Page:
Civil society actors have lost ground in Moldova as well3, particularly after 2016, when the government changed hands and is under the full control of the Democratic Party of Moldova. In 2017, the Ministry of Justice attempted to introduce legislation that would prohibit political activities and legislative advocacy4 by CSOs that receive foreign funds. The controversial provisions were included in the draft law at the end of March 2018 but were later dropped. After opposing the controversial amendment of the electoral system, Moldovan CSOs are under constant attacks from public officials, and other entities affiliated with the ruling party5, including mass media, bloggers, and online trolls. Several Moldovan CSOs reported assaults between 2016 and 2018. These include libelous allegations of involvement with individuals accused of the 2014 1bn euro banking fraud or in the “Laundromat” scandal. A recent notable case involves a parliamentary inquiry into a trip to the European Parliament6 undertaken by several Moldovan activists, journalists, and two notable opposition figures, which was sponsored by the Polish CSO the Open Dialog Foundation. Parliamentary officials alleged that the Foundation was a pro-Russian stooge aiming at the destabilization of the political situation in Moldova and some of them opined that the participants in the trip should be investigated on charges of treason. Often, such character assassination operations are accompanied by the publication of private email exchanges of said activists or their conversations via various messenger apps, which shows that vocal critics of the government are vulnerable to cyberattacks.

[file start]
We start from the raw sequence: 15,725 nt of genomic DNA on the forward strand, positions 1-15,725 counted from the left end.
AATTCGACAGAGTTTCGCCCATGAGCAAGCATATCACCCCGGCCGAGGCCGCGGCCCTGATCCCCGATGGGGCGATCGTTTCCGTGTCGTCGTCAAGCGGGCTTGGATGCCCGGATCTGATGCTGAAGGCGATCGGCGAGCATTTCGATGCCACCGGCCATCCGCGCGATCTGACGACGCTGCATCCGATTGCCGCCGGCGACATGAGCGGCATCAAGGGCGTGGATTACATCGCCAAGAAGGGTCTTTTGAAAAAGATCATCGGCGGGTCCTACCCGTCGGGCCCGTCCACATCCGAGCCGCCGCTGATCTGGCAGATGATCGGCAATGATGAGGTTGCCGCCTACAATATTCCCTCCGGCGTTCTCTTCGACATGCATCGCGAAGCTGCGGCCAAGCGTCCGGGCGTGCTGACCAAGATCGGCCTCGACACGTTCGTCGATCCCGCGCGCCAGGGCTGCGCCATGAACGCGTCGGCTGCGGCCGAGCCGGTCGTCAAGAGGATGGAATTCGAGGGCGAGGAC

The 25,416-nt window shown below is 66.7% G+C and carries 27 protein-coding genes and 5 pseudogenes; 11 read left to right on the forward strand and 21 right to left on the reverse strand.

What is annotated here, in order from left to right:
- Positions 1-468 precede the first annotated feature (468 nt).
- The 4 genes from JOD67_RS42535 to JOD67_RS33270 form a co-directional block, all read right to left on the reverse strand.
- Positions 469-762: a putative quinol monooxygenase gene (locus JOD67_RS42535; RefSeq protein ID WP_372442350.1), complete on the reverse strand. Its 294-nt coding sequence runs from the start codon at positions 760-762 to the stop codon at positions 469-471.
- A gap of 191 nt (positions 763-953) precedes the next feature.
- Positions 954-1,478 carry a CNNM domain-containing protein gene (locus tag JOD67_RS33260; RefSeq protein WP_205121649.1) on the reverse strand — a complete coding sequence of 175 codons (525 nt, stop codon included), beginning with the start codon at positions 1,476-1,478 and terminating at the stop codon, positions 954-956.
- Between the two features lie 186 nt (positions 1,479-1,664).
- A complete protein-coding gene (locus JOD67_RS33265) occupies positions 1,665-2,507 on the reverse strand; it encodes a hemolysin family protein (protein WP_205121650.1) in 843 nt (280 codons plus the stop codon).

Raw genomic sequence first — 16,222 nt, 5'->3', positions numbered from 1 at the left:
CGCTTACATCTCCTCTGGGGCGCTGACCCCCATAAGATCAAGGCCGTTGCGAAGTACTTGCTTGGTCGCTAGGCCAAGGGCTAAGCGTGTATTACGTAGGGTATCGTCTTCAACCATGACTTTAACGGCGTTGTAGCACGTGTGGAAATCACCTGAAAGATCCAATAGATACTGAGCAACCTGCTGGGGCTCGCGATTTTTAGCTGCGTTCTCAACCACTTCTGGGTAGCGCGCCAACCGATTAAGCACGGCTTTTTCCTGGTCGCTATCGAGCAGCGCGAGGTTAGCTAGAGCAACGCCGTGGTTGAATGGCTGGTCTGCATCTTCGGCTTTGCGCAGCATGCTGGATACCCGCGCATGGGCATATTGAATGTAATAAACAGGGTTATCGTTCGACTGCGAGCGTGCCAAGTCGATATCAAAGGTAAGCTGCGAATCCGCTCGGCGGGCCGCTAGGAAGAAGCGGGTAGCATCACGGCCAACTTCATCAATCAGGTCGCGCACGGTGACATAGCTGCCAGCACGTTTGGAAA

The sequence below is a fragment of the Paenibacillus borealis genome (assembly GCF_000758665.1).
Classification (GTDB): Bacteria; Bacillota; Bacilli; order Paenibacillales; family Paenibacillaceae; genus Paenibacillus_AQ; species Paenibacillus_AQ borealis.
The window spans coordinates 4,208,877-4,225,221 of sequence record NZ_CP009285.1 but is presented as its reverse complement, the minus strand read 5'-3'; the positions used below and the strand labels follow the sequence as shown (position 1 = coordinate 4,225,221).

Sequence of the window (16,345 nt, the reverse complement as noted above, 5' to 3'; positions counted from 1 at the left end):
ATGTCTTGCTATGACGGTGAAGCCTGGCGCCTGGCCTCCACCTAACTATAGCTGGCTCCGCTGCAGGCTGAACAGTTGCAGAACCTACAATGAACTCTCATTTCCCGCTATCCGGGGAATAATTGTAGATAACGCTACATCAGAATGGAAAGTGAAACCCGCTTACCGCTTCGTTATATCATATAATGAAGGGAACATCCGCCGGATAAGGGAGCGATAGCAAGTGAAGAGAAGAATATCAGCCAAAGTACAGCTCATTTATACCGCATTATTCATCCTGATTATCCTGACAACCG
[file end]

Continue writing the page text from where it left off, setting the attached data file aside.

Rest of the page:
The overall situation of the CSOs in these three targeted countries was critical. Very little is being done to support them. Therefore, EVC decided to raise the awareness of these environments and share best practices from the operational and personal security based on the consultations with several security experts.

Based on the categorization of the threats, we identified the main hurdles to their continued operation and issued the following recommendations.

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Published by European Values


Georgia: Media Development Foundation – Mariam Pataridze, Sopho Gelava, Tinatin Gogoladze
Moldova: IPIS – Institute for Strategic Initiatives – Victoria Olari
Ukraine: Ukraine Crisis Media Center – Liubov Tsybulska, Oleksandra Tsekhanovska
Operational Security Recommendations: European Values Center for Security Policy team


Andrea Michalcová, European Values Center for Security Policy